monday night mcdonald’s bloggin

Some ancient history: When Hannah was a baby, I was still a pretty devoted vegetarian and all-around health nazi. I scoffed at my friends who fed their kids McNuggets and fries. Hannah was nearly three before she had soda, fries, and all the other heinous foods that McDonald’s peddles.

As my family has evolved (or devolved, one could argue), my resolved has weakened. I could blame a partner who was literally raised on Big Macs for my ultimate failure to raise a bunch of organic vegetarian anti-consumers, but I’ll take at least half, if not more, of the responsibility. I remember vividly the day my conviction crumbled completely. It involved a nearly-innocent, biennial visit to the golden arches, wherein my toddler discovered the ball pit.

I sat in a booth with food in front of me, was able to EAT said meal with virtually NO interruption, have a quiet discussion with my husband, all-the-while SIMULTANEOUSLY watching my daughter entertain herself for over an hour.

She left us alone. SHE LEFT US ALONE. She was safe. She was happy. She wasn’t throwing a fit because we weren’t paying her attention. It was a heady discovery for me–that I could have a moment or two of near-relaxation.

Since then, I’ve had a love-hate relationship with good old Ronald. I’ve read _Fast Food Nation_, after which I made my entire family boycott all paper-wrapped heart-attacks for about 6 months. Just recently, we checked out _Super Size Me_ from the local library. Spurlock’s rather heavy-handed bias was apparent to me—but I could see through his incendiary rhetoric (and rather unscientific methodology) to understand the finer grain of his argument (probably because I’d read _FFN_ and had also seen _The Corporation_), and for the most part I agreed that Ronald wasn’t too good for us.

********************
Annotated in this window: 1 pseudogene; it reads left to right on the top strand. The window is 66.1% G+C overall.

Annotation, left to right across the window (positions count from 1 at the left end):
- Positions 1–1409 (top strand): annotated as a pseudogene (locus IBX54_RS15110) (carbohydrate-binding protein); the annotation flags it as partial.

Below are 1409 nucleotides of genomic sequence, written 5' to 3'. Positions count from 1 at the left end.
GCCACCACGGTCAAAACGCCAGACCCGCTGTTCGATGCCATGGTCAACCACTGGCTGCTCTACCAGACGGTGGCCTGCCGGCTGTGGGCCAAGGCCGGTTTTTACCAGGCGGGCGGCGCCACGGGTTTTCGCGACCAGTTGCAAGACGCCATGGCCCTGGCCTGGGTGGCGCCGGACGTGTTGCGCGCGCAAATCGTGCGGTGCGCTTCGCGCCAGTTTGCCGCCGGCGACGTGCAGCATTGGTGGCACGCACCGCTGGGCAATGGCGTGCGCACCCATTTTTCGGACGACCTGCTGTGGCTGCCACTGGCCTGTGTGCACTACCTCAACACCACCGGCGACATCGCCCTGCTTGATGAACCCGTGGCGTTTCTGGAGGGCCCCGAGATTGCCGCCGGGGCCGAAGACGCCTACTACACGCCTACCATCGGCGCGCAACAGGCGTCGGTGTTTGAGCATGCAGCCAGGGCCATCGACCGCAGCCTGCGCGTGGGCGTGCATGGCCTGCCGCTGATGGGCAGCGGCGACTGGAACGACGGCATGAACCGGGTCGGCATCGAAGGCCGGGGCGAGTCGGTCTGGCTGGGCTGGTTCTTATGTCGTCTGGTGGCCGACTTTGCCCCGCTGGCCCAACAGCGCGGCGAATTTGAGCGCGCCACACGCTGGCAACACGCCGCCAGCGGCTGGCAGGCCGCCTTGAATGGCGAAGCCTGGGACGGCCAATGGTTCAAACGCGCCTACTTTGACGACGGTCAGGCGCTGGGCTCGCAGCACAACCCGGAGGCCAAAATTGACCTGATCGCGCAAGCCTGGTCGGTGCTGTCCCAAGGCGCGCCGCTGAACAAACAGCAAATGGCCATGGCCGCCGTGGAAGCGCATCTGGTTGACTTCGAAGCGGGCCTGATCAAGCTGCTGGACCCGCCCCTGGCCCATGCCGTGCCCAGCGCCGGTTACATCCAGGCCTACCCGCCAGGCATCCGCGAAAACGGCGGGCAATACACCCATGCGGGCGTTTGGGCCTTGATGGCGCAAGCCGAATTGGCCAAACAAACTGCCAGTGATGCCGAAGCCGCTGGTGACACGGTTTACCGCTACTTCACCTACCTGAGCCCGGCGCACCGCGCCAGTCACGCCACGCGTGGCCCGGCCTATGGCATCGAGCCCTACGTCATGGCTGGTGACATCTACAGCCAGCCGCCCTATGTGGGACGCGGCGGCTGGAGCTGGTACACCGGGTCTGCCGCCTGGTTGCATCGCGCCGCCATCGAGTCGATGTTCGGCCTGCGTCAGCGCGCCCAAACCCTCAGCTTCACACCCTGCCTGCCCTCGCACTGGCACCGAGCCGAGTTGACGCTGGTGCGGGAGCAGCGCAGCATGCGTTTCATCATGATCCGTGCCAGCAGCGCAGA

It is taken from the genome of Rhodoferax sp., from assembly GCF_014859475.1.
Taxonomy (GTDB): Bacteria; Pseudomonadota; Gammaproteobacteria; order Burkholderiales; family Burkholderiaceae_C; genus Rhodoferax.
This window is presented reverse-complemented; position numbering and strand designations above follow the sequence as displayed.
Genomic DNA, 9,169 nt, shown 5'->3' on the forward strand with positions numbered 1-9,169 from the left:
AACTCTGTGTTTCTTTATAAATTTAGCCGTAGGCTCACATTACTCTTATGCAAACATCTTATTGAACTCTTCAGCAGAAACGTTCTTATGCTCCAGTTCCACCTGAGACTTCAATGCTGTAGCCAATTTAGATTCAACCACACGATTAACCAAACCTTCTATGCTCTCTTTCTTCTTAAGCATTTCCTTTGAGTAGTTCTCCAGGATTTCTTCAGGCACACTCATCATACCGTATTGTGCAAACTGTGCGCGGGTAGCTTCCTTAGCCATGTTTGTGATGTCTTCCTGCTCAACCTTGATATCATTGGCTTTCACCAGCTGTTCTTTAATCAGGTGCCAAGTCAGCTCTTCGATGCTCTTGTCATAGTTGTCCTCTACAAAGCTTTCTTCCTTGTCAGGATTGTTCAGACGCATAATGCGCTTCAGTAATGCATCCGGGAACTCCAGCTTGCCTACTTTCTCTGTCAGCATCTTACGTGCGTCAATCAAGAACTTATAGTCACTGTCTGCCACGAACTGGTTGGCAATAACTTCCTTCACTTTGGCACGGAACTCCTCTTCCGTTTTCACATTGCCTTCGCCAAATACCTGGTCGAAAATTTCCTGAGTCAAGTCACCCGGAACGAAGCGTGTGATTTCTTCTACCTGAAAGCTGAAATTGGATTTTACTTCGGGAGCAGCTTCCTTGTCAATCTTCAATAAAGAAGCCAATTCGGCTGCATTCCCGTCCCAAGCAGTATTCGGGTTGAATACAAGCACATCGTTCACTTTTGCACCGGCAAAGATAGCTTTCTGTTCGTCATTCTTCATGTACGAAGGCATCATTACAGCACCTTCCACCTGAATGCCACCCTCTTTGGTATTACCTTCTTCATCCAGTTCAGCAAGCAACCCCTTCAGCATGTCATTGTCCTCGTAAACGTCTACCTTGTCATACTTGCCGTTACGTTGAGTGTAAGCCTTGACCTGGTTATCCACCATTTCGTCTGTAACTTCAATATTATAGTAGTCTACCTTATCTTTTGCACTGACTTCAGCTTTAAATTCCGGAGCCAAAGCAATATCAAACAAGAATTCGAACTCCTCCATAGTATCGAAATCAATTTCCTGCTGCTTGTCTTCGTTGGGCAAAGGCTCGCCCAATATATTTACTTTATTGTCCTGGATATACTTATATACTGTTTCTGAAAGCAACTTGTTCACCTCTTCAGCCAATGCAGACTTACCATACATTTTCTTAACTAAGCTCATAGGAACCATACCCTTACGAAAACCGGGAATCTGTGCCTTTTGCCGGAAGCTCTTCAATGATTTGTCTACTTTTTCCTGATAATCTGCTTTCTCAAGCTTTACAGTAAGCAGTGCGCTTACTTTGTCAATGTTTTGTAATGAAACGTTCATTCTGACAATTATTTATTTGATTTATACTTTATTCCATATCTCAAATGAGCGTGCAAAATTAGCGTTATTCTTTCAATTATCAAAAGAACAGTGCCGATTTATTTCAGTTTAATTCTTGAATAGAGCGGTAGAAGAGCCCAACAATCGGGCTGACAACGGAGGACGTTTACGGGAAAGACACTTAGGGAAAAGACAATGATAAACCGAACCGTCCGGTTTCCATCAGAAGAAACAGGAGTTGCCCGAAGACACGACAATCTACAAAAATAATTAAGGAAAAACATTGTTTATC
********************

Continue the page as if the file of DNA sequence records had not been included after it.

But here I am, sitting in the playplace, as I will every Monday night for this entire school year. H has two dance classes this evening, and it just seems like there is NO other place for the boys and me to go. We could go to the library, but I would have to be chasing the boys around, shushing them and keeping J-baby from emptying all the shelves. To go home while she dances is out of the question; we live 15 miles out of the city. Here we get some food, I sit and read, grade, write, whatever, and the boys can be rowdy.

Of course, since that fateful day they’ve removed all the ball pits from playplaces. The gross stories about people finding hypodermic needles and dirty diapers and all manner of disgusting items in the ball pits probably precipitated their removal. They’ve been replaced by video games and air hockey tables. The boys mostly run the hamster tubes, though, and they leave sweaty and tired.

So the monday night mcdonald’s bloggin (mnmb) begins.

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2 thoughts on “monday night mcdonald’s bloggin

  1. I’m with ya. Completely understand and agree. 🙂
    Once we gave in to the play place, we were still the nervous parents while other kids were running about…’oh, my, that child still has his shoes on, and the rules clearly state NO SHOES,’ anal stuff like that. There were the other seasoned parents (who, at the time seemed very neglectful) who would hear a cry and scream, “Anybody bleeding?” If no reply, then back to their books. Pickles needs another couple of months, and then that’ll be me.

    I chuckle at my progression whenever I see playplace newbies walk in with their sweet little first child–eyes eager to jump in with the other hooligans. Hey, they sell fruit cups now, right? Or is that Burger King?

    *More McD devilry…Pickles is nuts about the new dolls…which brings up issues of gender roles and such, but as much as I won’t force her to play with them, I also won’t take them away.

  2. omg, I have been there too. First children are like no other. 🙂 Not only did the shoe issue get to us (because daddy is manic about not getting socks filthy and then putting them back into “clean shoes”) but also the GERM issue was a playplace stopper.

    And I feel guilty almost every time we eat out, because kids menus always feature HOT DOGS (can anyone say ‘mad cow disease’?) and when we first allowed our first child to eat one, we didn’t realize that she would insist on eating a hot dog every single time we returned to the restaurant, or that her younger sister would follow suit. At home I cook vegetarian meals, but when we eat out–I just wallow in guilt.

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